Organ aficionados dismiss Brian Charette at their own disservice. With a Positone label contract in his pocket he’s stepped up his fecundity over the past year and turned out a string of albums that refuse to cow to critics that consider the instrument gauche or played out. Lesser hands accorded such liberal access to the avenues of album production would likely risk a tapering in quality to keep up. Charette’s kept his success record clean, balancing creative ideational execution with a conspicuous mindfulness aimed at fun.
The catalyst for Once & Future is at once unexpectedly self-referential and more broadly historical. At an earlier session Charette happened upon a copy of his own book 101 Hammond B3 Tips on the studio instrument and consequently started pondering the pantheon of players influential to his development. Fourteen pieces pay homage to these eclectic electric forefathers with three coming from Charette’s own design. Guitarist Will Bernard and drummer Steve Fidyk both show themselves game at exploring the guiding conceit of the date to the hilt.
The program starts orthodoxly enough with Fats Waller and the nascent organ inroad “Jitterbug Waltz” lathered here with a heaping helping of swollen, suspirating pedal sustain. Initial predictability gets upended as Charette vaults to the other end of the stylistic organ spectrum with Larry Young’s “Tyrone”, juggling interlocking Latin and funk components while deferring to Bernard for first solo honors. Barely a quarter century separates the two compositions, but each is of seismic importance in measuring the evolution of the instrument’s importance in jazz.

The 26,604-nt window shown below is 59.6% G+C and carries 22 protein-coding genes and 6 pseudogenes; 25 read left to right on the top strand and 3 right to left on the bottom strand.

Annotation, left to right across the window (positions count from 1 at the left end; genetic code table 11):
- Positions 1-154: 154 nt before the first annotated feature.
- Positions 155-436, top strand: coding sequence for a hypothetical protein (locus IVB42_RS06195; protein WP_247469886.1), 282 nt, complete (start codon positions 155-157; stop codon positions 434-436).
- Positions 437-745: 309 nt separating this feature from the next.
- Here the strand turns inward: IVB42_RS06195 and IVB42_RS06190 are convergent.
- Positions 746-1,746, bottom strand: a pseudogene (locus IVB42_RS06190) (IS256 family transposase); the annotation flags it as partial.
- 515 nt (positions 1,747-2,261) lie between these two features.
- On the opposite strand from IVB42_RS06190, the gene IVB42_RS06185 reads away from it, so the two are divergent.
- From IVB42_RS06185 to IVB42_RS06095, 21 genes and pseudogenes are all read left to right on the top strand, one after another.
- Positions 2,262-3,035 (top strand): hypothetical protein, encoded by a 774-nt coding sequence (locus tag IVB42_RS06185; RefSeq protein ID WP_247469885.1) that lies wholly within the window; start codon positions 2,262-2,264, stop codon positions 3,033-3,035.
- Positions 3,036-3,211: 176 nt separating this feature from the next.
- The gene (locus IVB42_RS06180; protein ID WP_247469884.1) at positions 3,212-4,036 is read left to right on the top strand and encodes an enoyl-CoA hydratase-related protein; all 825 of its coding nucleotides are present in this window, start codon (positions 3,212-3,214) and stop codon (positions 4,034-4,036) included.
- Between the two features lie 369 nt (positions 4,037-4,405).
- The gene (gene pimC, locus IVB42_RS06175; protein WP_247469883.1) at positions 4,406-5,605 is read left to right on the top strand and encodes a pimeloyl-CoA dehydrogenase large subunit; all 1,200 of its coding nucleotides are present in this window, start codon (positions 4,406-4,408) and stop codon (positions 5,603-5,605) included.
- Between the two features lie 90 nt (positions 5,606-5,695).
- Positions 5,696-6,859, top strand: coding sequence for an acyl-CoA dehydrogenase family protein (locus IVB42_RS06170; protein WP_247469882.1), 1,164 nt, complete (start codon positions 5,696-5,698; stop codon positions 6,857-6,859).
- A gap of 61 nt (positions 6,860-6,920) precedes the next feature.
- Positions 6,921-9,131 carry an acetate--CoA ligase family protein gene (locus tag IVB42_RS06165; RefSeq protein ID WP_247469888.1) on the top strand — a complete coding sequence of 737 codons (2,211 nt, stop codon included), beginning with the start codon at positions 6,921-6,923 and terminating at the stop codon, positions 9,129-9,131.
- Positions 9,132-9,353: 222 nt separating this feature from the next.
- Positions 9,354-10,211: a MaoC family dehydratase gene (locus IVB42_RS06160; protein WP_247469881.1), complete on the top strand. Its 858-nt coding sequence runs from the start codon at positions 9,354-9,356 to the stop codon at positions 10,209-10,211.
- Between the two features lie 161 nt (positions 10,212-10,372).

Charette’s “Latin from Manhattan” intentionally matches the formidable kitsch quotient of its title with a syrupy string of fills and a light samba beat. Bernard and Fidyk recline into their roles amiably unperturbed by the lounge-scented surroundings. Freddie Roach’s “Da Bug” works over a rolling call-and-response boogaloo rhythm while Jack McDuff’s “Hot Barbecue”, a Harlem club staple from the Hammond Sixties heyday, gets its well-deserved due with declamatory titular band refrain intact.
Back-to-back burning renditions of Bud Powell’s “Dance of the Infidels” and Woody Shaw’s “Zoltan” signal another course change to more modern fare. Charette flips a switch and hits the angular, staggered theme of the former with a tumescent knife-edged tone that almost eclipses Bernard’s careful comping. The latter tune gives Fidyk the chance to share his press roll and cymbal accent expertise in tandem with the leader’s aggressive to nal swells and spirals. James Brown, Jimmy Smith and Wes Montgomery comprise the album’s compositional final stretch alongside a few more originals. Charette’s win column remains uncompromised throughout.
Derek Taylor – Dusted In Exile